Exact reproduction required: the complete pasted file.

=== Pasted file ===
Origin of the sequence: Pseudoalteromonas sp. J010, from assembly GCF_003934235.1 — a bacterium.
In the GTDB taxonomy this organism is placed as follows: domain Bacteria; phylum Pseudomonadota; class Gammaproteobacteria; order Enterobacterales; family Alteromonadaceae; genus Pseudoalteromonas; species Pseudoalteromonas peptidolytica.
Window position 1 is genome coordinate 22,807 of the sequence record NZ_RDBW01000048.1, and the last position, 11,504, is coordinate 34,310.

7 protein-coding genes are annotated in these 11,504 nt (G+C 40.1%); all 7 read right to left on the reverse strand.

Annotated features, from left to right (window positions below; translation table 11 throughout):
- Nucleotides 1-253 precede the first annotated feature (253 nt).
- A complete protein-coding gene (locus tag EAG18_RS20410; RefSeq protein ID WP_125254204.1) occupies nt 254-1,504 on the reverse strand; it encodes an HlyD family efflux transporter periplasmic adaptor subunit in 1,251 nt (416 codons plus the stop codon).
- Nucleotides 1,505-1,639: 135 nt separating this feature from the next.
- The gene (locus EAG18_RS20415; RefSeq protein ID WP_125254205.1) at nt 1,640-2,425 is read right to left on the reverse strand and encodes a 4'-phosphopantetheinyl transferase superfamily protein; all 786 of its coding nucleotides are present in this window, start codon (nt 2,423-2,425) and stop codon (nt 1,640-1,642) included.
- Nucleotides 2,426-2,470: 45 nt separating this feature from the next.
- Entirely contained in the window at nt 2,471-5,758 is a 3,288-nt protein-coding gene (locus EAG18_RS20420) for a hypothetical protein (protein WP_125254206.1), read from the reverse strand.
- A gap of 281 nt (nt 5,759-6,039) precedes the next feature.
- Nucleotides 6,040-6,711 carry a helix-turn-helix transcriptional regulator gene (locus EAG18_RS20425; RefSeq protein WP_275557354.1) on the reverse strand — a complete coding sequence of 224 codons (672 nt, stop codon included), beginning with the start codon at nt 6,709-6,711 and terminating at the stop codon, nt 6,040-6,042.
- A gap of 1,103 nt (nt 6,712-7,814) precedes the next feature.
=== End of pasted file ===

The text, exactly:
Origin of the sequence: Pseudoalteromonas sp. J010, from assembly GCF_003934235.1 — a bacterium.
In the GTDB taxonomy this organism is placed as follows: domain Bacteria; phylum Pseudomonadota; class Gammaproteobacteria; order Enterobacterales; family Alteromonadaceae; genus Pseudoalteromonas; species Pseudoalteromonas peptidolytica.
Window position 1 is genome coordinate 22,807 of the sequence record NZ_RDBW01000048.1, and the last position, 11,504, is coordinate 34,310.

7 protein-coding genes are annotated in these 11,504 nt (G+C 40.1%); all 7 read right to left on the reverse strand.

Annotated features, from left to right (window positions below; translation table 11 throughout):
- Nucleotides 1-253 precede the first annotated feature (253 nt).
- A complete protein-coding gene (locus tag EAG18_RS20410; RefSeq protein ID WP_125254204.1) occupies nt 254-1,504 on the reverse strand; it encodes an HlyD family efflux transporter periplasmic adaptor subunit in 1,251 nt (416 codons plus the stop codon).
- Nucleotides 1,505-1,639: 135 nt separating this feature from the next.
- The gene (locus EAG18_RS20415; RefSeq protein ID WP_125254205.1) at nt 1,640-2,425 is read right to left on the reverse strand and encodes a 4'-phosphopantetheinyl transferase superfamily protein; all 786 of its coding nucleotides are present in this window, start codon (nt 2,423-2,425) and stop codon (nt 1,640-1,642) included.
- Nucleotides 2,426-2,470: 45 nt separating this feature from the next.
- Entirely contained in the window at nt 2,471-5,758 is a 3,288-nt protein-coding gene (locus EAG18_RS20420) for a hypothetical protein (protein WP_125254206.1), read from the reverse strand.
- A gap of 281 nt (nt 5,759-6,039) precedes the next feature.
- Nucleotides 6,040-6,711 carry a helix-turn-helix transcriptional regulator gene (locus EAG18_RS20425; RefSeq protein WP_275557354.1) on the reverse strand — a complete coding sequence of 224 codons (672 nt, stop codon included), beginning with the start codon at nt 6,709-6,711 and terminating at the stop codon, nt 6,040-6,042.
- A gap of 1,103 nt (nt 6,712-7,814) precedes the next feature.